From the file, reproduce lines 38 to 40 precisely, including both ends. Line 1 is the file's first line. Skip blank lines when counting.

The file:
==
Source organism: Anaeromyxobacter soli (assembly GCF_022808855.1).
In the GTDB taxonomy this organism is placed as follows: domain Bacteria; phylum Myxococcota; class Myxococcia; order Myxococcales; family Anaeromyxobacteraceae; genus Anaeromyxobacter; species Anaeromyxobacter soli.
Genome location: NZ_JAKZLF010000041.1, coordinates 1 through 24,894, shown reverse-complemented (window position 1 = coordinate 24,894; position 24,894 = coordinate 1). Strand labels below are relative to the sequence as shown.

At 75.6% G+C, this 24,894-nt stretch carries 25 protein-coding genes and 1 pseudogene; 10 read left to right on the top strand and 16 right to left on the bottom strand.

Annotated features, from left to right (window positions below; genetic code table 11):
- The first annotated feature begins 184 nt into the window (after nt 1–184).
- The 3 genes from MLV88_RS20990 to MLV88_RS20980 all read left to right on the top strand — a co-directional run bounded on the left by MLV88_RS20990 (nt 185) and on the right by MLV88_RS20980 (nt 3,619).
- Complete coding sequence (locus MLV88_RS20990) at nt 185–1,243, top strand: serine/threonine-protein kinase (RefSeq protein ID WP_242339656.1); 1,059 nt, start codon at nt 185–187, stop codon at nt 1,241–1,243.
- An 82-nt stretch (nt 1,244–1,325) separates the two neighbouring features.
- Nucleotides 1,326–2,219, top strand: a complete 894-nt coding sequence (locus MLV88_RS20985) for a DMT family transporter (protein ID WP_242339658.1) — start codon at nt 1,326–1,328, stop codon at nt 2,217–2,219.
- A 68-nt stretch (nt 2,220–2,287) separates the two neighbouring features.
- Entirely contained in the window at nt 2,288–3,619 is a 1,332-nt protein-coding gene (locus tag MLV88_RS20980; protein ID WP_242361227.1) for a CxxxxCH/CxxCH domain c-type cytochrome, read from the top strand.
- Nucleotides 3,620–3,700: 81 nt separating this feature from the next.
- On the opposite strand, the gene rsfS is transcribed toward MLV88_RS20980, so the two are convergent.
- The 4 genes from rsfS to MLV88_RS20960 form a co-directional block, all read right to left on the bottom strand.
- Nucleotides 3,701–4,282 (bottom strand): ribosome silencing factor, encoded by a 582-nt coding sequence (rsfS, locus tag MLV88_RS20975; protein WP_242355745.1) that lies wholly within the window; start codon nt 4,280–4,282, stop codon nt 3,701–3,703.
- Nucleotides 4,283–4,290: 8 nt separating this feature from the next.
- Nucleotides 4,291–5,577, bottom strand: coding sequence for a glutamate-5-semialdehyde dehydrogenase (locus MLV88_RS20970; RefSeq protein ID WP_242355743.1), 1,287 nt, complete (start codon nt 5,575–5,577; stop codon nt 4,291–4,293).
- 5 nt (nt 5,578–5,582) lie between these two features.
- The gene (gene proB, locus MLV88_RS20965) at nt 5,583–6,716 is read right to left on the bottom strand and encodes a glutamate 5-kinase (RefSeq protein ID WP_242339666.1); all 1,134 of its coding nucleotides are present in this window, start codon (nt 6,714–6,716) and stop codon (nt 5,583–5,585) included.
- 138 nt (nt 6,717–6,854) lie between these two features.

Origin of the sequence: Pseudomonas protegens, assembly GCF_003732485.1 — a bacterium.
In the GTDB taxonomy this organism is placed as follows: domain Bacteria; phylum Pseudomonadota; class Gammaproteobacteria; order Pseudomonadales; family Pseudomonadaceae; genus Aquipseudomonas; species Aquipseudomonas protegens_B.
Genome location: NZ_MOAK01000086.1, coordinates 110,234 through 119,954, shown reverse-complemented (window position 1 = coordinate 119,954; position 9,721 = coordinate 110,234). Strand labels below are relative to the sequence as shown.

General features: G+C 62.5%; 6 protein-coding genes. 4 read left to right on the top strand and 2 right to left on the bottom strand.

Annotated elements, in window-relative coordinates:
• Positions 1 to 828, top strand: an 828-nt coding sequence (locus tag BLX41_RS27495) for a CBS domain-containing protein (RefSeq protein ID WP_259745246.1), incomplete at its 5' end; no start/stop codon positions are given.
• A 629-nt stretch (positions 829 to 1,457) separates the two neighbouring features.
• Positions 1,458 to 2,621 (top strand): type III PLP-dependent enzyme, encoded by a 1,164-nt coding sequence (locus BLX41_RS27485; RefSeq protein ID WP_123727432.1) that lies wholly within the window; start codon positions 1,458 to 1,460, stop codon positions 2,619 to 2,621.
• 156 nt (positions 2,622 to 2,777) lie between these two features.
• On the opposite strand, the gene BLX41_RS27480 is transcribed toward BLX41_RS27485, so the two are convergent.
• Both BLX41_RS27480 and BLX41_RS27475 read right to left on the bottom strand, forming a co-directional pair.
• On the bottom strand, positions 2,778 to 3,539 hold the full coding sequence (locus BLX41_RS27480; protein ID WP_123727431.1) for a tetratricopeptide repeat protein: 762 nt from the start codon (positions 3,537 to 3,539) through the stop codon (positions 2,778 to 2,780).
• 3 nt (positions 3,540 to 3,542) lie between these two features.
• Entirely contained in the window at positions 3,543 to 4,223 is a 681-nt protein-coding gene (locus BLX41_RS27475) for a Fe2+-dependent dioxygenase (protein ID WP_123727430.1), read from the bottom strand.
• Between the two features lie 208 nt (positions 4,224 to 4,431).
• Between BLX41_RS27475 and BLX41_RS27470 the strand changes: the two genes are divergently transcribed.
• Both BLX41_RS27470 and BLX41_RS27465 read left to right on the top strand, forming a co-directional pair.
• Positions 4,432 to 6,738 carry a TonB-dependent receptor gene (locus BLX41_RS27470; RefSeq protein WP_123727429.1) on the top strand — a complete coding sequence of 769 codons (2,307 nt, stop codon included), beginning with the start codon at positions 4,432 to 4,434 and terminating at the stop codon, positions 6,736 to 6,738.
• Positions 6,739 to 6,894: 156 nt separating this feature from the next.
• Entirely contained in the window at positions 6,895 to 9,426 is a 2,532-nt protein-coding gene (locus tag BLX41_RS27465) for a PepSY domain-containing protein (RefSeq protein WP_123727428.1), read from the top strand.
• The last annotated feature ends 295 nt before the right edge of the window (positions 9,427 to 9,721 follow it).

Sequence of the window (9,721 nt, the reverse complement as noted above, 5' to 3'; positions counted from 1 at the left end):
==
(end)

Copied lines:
• Both BLX41_RS27470 and BLX41_RS27465 read left to right on the top strand, forming a co-directional pair.
• Positions 4,432 to 6,738 carry a TonB-dependent receptor gene (locus BLX41_RS27470; RefSeq protein WP_123727429.1) on the top strand — a complete coding sequence of 769 codons (2,307 nt, stop codon included), beginning with the start codon at positions 4,432 to 4,434 and terminating at the stop codon, positions 6,736 to 6,738.
• Positions 6,739 to 6,894: 156 nt separating this feature from the next.